Because of the large number of complaints that had been filed, The BBB in St. Louis undertook a study of the industry. 660 complainants were surveyed across the country; it revealed that 92% of respondents felt that the company's selling tactics were misleading or otherwise improper. Dollars lost by consumers topped 5 million with the average per consumer being $1,430. Additionally, there was over 2.7 million dollars in un-reimbursed charges for repair bills.
Last week, the principals of US Fidelis, formerly the largest retailer of vehicle service contracts, were indicted on 27 criminal counts centering on deception and fraud in the marketing of the contracts according to the Better Business Bureau Serving Eastern Missouri & Southern Illinois.
In some cases, consumers are under the impression they are getting a warranty sanctioned by the auto manufacturer, but in reality most do not receive what they believe is being purchased. In Chicago and Northern Illinois more than 100 consumers have been on the loosing end of these contracts.
"A key issue among complainants is confusion," says Steve J. Bernas, president & CEO of the Better Business Bureau serving Chicago and northern Illinois. "This is a multi-tiered industry with sellers, providers, administrators, insurers and financing entities involved which in many cases makes it very difficult for consumers to even know the name of the provider of the contract, and who is responsible for paying claims."
Shannon Gordon from Steger, IL states, "I signed up when I heard a commercial and knew my car was getting older. I paid $125 to sign up and then paid monthly after that. When my car broke down they made excuses and made it difficult. They turned me down so I was around $1000 in the hole from paying them and could not pay the repair bill to get my car out of the shop. They ignored my complaint. Then I filed it with the Better Business Bureau and they refunded around 95% of my money. Then I paid the bill and got my car back."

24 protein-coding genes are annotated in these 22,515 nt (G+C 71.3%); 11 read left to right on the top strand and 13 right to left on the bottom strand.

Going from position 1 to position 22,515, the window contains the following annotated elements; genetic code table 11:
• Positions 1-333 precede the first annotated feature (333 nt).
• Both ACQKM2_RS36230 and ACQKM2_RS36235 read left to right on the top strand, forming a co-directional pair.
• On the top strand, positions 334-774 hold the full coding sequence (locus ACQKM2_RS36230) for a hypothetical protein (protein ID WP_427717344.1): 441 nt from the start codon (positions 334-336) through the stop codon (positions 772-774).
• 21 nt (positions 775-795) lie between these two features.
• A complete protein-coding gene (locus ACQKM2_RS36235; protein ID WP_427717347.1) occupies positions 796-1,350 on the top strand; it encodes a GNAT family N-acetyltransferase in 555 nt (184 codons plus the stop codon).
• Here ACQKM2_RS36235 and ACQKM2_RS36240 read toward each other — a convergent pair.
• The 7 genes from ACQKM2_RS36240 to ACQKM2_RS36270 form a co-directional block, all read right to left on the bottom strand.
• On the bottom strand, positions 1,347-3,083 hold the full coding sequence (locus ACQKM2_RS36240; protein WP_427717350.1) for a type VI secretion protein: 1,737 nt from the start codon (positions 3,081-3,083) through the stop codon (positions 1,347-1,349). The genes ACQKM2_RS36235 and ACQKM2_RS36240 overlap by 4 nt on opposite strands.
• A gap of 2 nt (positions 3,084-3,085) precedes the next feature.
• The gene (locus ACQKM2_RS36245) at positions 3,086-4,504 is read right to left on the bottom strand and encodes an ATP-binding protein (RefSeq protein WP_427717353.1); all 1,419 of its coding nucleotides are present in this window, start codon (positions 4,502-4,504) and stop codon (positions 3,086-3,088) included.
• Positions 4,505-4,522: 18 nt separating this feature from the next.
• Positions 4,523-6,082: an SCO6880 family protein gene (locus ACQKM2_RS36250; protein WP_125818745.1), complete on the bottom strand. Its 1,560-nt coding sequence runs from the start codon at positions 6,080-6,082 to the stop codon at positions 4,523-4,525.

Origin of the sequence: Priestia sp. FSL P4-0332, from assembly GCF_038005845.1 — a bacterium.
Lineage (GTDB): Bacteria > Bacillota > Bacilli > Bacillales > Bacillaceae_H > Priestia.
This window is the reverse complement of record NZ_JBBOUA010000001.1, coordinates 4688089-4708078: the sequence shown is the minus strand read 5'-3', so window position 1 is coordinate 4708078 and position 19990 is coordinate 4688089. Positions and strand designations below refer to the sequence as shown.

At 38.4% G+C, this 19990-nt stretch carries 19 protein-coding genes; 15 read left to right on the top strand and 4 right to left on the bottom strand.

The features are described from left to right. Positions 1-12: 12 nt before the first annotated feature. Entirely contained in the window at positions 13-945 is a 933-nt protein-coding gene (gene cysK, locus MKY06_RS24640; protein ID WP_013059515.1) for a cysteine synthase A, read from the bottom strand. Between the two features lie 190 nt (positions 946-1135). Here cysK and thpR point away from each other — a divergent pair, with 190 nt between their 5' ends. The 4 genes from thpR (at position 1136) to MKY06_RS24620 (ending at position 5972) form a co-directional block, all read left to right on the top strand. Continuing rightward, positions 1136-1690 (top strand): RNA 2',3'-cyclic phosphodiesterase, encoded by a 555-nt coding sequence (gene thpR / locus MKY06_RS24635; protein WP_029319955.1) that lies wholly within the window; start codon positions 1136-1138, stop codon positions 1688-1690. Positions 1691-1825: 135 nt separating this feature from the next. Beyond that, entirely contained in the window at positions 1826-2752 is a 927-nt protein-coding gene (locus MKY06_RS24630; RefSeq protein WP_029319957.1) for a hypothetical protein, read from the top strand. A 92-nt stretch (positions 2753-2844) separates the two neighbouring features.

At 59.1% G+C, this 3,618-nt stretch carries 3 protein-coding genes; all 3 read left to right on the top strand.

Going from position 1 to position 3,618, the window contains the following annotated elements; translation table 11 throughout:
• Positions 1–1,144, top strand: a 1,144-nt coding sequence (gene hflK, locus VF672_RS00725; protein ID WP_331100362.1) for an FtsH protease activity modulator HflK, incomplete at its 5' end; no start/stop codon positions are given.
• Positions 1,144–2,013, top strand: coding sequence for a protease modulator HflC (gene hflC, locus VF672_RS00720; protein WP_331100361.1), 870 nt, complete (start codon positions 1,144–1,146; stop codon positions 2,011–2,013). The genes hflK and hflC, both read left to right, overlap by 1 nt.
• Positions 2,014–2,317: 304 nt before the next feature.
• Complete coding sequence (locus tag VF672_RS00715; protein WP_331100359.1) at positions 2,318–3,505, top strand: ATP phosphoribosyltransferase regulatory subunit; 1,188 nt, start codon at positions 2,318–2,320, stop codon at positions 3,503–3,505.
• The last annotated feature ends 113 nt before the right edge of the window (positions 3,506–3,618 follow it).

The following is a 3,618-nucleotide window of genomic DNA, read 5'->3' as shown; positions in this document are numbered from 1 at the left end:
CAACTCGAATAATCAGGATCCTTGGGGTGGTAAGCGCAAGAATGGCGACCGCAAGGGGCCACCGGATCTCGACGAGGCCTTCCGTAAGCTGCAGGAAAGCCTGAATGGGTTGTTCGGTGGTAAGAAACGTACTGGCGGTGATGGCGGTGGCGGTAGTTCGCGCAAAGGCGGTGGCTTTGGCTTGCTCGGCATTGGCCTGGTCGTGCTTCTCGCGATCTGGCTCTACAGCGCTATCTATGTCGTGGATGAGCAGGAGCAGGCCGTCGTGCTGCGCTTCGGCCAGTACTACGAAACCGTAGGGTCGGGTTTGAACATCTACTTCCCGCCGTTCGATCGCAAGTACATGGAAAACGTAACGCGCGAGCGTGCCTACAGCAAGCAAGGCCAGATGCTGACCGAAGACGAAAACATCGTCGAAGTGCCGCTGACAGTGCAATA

The Better Business Bureau suggests the following before buying these types of warranties:
Read the contract carefully. Know what is covered and not covered and under what conditions. If the seller won't provide a contract, don't buy it.
Do the arithmetic. The cost of a contract can be more than the car's value.
Ask Questions. Ask the seller the names and locations of the providers, administrators and insurers. Ask how claims are processed.
Do not be pressured into making an immediate decision. Beware of sales offers that require you to buy immediately in order to qualify for the best rate.
Beware of any claims that you will receive "total" or "bumper to bumper" coverage on your vehicle. This does not necessarily mean that every problem with your car will be covered.
Read Carefully. Inspect your manufacturer's warranty and contact your dealer or manufacturer to make sure you are not purchasing duplicate coverage.
Check all companies involved. This can be done through your BBB at www.bbb.org